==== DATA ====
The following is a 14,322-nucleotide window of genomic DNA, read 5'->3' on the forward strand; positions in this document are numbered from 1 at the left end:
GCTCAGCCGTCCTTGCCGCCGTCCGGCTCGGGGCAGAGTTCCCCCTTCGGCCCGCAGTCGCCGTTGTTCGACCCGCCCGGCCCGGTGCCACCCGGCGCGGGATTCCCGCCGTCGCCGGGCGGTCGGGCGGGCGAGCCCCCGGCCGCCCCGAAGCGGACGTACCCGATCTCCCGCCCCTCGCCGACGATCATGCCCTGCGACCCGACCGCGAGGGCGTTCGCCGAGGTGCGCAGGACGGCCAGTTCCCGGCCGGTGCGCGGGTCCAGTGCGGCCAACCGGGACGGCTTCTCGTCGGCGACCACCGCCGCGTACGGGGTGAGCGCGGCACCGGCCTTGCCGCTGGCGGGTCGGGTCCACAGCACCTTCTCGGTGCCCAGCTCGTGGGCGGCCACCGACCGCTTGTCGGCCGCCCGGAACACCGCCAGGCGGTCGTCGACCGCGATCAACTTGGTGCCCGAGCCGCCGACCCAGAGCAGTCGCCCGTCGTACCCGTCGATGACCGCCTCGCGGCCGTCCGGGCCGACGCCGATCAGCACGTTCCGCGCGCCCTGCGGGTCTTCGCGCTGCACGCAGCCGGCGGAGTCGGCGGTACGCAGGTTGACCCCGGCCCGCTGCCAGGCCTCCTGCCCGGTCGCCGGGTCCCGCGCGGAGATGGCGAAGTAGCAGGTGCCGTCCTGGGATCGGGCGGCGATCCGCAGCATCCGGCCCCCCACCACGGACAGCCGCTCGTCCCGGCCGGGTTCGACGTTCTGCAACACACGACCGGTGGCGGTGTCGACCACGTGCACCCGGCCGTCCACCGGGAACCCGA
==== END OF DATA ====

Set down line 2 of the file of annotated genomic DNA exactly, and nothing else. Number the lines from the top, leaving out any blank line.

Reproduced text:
GCTCAGCCGTCCTTGCCGCCGTCCGGCTCGGGGCAGAGTTCCCCCTTCGGCCCGCAGTCGCCGTTGTTCGACCCGCCCGGCCCGGTGCCACCCGGCGCGGGATTCCCGCCGTCGCCGGGCGGTCGGGCGGGCGAGCCCCCGGCCGCCCCGAAGCGGACGTACCCGATCTCCCGCCCCTCGCCGACGATCATGCCCTGCGACCCGACCGCGAGGGCGTTCGCCGAGGTGCGCAGGACGGCCAGTTCCCGGCCGGTGCGCGGGTCCAGTGCGGCCAACCGGGACGGCTTCTCGTCGGCGACCACCGCCGCGTACGGGGTGAGCGCGGCACCGGCCTTGCCGCTGGCGGGTCGGGTCCACAGCACCTTCTCGGTGCCCAGCTCGTGGGCGGCCACCGACCGCTTGTCGGCCGCCCGGAACACCGCCAGGCGGTCGTCGACCGCGATCAACTTGGTGCCCGAGCCGCCGACCCAGAGCAGTCGCCCGTCGTACCCGTCGATGACCGCCTCGCGGCCGTCCGGGCCGACGCCGATCAGCACGTTCCGCGCGCCCTGCGGGTCTTCGCGCTGCACGCAGCCGGCGGAGTCGGCGGTACGCAGGTTGACCCCGGCCCGCTGCCAGGCCTCCTGCCCGGTCGCCGGGTCCCGCGCGGAGATGGCGAAGTAGCAGGTGCCGTCCTGGGATCGGGCGGCGATCCGCAGCATCCGGCCCCCCACCACGGACAGCCGCTCGTCCCGGCCGGGTTCGACGTTCTGCAACACACGACCGGTGGCGGTGTCGACCACGTGCACCCGGCCGTCCACCGGGAACCCGA